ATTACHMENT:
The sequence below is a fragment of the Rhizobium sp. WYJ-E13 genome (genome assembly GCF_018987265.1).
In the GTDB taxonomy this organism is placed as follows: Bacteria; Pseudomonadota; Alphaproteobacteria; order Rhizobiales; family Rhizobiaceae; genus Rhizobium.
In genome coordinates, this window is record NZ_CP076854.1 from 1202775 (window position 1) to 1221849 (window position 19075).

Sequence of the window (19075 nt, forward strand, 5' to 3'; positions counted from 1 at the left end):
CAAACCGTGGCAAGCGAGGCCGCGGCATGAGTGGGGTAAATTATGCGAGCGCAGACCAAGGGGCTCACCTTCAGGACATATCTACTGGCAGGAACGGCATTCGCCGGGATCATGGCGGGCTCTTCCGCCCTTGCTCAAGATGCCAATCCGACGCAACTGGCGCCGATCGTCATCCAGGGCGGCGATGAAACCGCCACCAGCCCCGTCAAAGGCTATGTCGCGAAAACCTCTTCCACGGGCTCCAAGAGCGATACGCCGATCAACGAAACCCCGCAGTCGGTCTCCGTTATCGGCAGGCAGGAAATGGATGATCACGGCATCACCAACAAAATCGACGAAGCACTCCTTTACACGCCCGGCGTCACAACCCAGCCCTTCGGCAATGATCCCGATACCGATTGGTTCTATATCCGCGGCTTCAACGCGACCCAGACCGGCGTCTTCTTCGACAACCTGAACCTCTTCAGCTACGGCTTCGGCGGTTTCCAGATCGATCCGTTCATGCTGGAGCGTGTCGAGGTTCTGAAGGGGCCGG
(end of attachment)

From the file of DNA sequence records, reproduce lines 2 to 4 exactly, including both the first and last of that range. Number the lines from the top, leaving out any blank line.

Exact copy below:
In the GTDB taxonomy this organism is placed as follows: Bacteria; Pseudomonadota; Alphaproteobacteria; order Rhizobiales; family Rhizobiaceae; genus Rhizobium.
In genome coordinates, this window is record NZ_CP076854.1 from 1202775 (window position 1) to 1221849 (window position 19075).

Sequence of the window (19075 nt, forward strand, 5' to 3'; positions counted from 1 at the left end):